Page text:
Four experts, four opinions: Salford academics do a deep dive into AI

Categories: Salford 360

One thing is for sure in 2023, there has been no escaping Artificial Intelligence (AI) - it's a topic that has dominated the headlines throughout the year and this technological revolution shows no signs of slowing down.

In November the first ever global AI Safety Summit with world leaders took place at Bletchley Park in Milton Keynes, the exact spot where 75 years earlier Alan Turing and his team of codebreakers cracked the Enigma Code, accelerating the end of World War II. It was also the word on everyone’s lips, with AI dominating ‘word of the year’ lists for at Oxford, Cambridge and Merriam-Webster dictionaries. Even last week, the government launched the ‘Manchester Prize’, a £1m competition to solve world's big problems with AI named after the birthplace of modern computers.

This week the University of Salford will be doing a deep dive into AI, with our academics hosting a special talk on the subject as part of the iconic Royal Institution Christmas Lectures. First broadcast in 1936, the Christmas Lectures is the oldest ever science television series. This year’s theme will tackle the most important and rapidly evolving field of science today – AI and Machine Learning. Lectures will take place on our Peel Park campus on Tuesday 12 December and Thursday 14 December at the University of York. Also taking part on Tuesday 12 December, our first GMIoT Student Conference will see Professor Andy Miah, Chair in Science Communication and Future Media, deliver a keynote speech on the future of immersive technology.

In the first of our new series Salford 360, our experts take a holistic look at AI, what in means in their field of research and how it will impact industry and society alike.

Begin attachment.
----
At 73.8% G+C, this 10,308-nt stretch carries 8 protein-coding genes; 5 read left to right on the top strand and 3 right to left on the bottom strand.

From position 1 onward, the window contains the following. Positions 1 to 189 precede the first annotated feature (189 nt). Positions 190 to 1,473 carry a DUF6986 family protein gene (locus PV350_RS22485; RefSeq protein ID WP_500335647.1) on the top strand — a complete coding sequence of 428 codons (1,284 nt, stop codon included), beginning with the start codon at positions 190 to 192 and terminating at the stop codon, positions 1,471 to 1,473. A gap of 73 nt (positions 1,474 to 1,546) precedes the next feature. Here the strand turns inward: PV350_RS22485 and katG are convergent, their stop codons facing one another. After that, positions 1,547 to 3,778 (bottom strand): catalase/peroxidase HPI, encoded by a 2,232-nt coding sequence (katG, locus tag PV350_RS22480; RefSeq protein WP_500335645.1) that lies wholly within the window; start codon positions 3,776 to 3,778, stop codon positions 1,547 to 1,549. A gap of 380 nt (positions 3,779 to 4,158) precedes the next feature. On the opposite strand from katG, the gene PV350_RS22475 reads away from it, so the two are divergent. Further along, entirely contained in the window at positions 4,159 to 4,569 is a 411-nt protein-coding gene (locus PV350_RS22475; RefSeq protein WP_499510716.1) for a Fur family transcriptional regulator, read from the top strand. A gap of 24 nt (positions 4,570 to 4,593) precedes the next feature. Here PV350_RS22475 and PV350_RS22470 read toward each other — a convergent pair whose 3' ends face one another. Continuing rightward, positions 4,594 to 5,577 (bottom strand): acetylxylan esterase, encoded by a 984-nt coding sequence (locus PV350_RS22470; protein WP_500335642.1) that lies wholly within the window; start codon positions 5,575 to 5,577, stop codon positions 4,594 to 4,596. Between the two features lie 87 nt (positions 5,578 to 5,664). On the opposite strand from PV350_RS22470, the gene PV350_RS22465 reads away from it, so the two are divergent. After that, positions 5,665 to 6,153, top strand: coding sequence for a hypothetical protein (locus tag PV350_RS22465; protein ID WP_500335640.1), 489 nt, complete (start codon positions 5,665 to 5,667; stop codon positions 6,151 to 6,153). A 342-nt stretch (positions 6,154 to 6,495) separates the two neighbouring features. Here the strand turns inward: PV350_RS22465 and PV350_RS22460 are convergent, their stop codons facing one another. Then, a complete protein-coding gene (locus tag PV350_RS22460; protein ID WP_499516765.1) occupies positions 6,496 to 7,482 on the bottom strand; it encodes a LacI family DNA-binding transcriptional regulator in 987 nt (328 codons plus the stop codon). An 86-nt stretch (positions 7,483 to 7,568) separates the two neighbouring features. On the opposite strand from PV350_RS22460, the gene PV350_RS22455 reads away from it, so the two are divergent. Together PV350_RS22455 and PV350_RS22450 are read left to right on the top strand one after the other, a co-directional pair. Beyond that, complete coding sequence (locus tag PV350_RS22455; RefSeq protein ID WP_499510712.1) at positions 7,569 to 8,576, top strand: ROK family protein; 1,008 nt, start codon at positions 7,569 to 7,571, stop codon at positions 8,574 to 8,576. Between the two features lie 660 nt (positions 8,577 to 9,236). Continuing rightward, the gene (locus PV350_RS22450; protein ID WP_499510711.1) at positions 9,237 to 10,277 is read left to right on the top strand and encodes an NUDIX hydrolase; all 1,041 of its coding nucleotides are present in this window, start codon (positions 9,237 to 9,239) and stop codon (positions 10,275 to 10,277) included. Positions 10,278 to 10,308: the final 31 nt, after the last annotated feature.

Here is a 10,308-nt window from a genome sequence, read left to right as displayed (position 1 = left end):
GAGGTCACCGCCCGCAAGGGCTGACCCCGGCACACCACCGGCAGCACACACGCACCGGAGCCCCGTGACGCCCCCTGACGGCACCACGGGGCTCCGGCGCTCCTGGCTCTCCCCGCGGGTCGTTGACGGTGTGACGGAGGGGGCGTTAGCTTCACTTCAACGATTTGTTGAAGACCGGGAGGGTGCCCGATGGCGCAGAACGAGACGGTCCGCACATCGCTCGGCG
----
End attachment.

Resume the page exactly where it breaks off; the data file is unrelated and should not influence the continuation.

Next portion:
Professor Andy Miah¸ Chair of Science Communication and Future Media in the School of Science, Engineering and Environment, looks at the ongoing debate around the ethics of AI and how we can use this technology for good:

"The last 18 months has seen a giant leap in the public use of artificial intelligence, but only a small step in the public discussion about how it is changing our lives. The consequence of this is the beginning of a new technological panic, the ripples of which will continue for the next decade. We’ve already seen the first wave of an AI workers’ revolutions with the highly visible strikes from creative industries' personnel in the USA, which have been helpful in foregrounding how much more we must do to protect peoples’ futures.

We can expect to see more of these strikes, unless we address the skills transition requirements across all sectors.  While some of the most thoughtful innovators are sceptical whether this transition is even possible, what’s clear is that we haven’t properly engaged society on what that future could look like and it’s imperative that this is done quickly. We are still not teaching AI in all subjects at all levels of education and we urgently need to switch into a new gear.

We are at a very challenging place in human history where technology is both our biggest threat and our greater lever to push back against some of the biggest existential challenges facing life on earth. It’s imperative that this is addressed across all societal levels, from schools to our most sophisticated industries.

Our first step must be to embed learning about artificial intelligence across our entire curriculum. When people are inspired to employ technology for good, rather than restrict their use of it for fear of the bad it may generate, a whole range of new perspectives and possibilities emerge, and we need to harness this creative, innovative energy to ensure AI helps humanity evolve, biologically and morally."